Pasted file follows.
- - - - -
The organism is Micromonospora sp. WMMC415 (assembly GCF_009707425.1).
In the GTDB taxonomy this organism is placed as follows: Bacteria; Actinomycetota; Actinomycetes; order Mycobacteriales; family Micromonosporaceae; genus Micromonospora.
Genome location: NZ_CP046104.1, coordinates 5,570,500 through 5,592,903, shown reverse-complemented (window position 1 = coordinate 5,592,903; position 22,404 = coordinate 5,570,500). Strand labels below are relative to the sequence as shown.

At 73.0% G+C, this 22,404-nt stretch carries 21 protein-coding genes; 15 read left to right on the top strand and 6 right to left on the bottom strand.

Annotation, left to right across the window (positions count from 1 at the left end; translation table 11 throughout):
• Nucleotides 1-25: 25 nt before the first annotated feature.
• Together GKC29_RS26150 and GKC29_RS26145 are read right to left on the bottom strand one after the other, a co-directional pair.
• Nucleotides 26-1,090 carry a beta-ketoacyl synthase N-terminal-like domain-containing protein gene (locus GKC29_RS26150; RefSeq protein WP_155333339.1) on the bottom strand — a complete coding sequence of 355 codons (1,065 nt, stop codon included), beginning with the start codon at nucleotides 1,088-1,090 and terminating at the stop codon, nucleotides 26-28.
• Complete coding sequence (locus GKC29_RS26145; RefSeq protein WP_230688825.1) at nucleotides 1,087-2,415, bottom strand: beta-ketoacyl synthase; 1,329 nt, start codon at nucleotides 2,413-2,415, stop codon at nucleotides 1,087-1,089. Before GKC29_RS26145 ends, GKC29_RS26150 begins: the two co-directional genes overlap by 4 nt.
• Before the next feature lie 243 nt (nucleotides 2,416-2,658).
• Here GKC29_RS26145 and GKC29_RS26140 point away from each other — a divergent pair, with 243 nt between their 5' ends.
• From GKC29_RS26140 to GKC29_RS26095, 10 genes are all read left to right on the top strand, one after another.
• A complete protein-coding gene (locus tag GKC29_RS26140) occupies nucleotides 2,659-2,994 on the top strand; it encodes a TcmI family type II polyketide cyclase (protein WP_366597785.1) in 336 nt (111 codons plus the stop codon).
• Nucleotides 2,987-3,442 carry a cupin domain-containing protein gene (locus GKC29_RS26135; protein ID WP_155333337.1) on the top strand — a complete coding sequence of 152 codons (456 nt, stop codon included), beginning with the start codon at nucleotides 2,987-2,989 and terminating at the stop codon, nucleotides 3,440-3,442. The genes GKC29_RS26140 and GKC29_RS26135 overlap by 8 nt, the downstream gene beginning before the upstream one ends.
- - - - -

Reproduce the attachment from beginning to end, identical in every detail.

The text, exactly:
The organism is Micromonospora sp. WMMC415 (assembly GCF_009707425.1).
In the GTDB taxonomy this organism is placed as follows: Bacteria; Actinomycetota; Actinomycetes; order Mycobacteriales; family Micromonosporaceae; genus Micromonospora.
Genome location: NZ_CP046104.1, coordinates 5,570,500 through 5,592,903, shown reverse-complemented (window position 1 = coordinate 5,592,903; position 22,404 = coordinate 5,570,500). Strand labels below are relative to the sequence as shown.

At 73.0% G+C, this 22,404-nt stretch carries 21 protein-coding genes; 15 read left to right on the top strand and 6 right to left on the bottom strand.

Annotation, left to right across the window (positions count from 1 at the left end; translation table 11 throughout):
• Nucleotides 1-25: 25 nt before the first annotated feature.
• Together GKC29_RS26150 and GKC29_RS26145 are read right to left on the bottom strand one after the other, a co-directional pair.
• Nucleotides 26-1,090 carry a beta-ketoacyl synthase N-terminal-like domain-containing protein gene (locus GKC29_RS26150; RefSeq protein WP_155333339.1) on the bottom strand — a complete coding sequence of 355 codons (1,065 nt, stop codon included), beginning with the start codon at nucleotides 1,088-1,090 and terminating at the stop codon, nucleotides 26-28.
• Complete coding sequence (locus GKC29_RS26145; RefSeq protein WP_230688825.1) at nucleotides 1,087-2,415, bottom strand: beta-ketoacyl synthase; 1,329 nt, start codon at nucleotides 2,413-2,415, stop codon at nucleotides 1,087-1,089. Before GKC29_RS26145 ends, GKC29_RS26150 begins: the two co-directional genes overlap by 4 nt.
• Before the next feature lie 243 nt (nucleotides 2,416-2,658).
• Here GKC29_RS26145 and GKC29_RS26140 point away from each other — a divergent pair, with 243 nt between their 5' ends.
• From GKC29_RS26140 to GKC29_RS26095, 10 genes are all read left to right on the top strand, one after another.
• A complete protein-coding gene (locus tag GKC29_RS26140) occupies nucleotides 2,659-2,994 on the top strand; it encodes a TcmI family type II polyketide cyclase (protein WP_366597785.1) in 336 nt (111 codons plus the stop codon).
• Nucleotides 2,987-3,442 carry a cupin domain-containing protein gene (locus GKC29_RS26135; protein ID WP_155333337.1) on the top strand — a complete coding sequence of 152 codons (456 nt, stop codon included), beginning with the start codon at nucleotides 2,987-2,989 and terminating at the stop codon, nucleotides 3,440-3,442. The genes GKC29_RS26140 and GKC29_RS26135 overlap by 8 nt, the downstream gene beginning before the upstream one ends.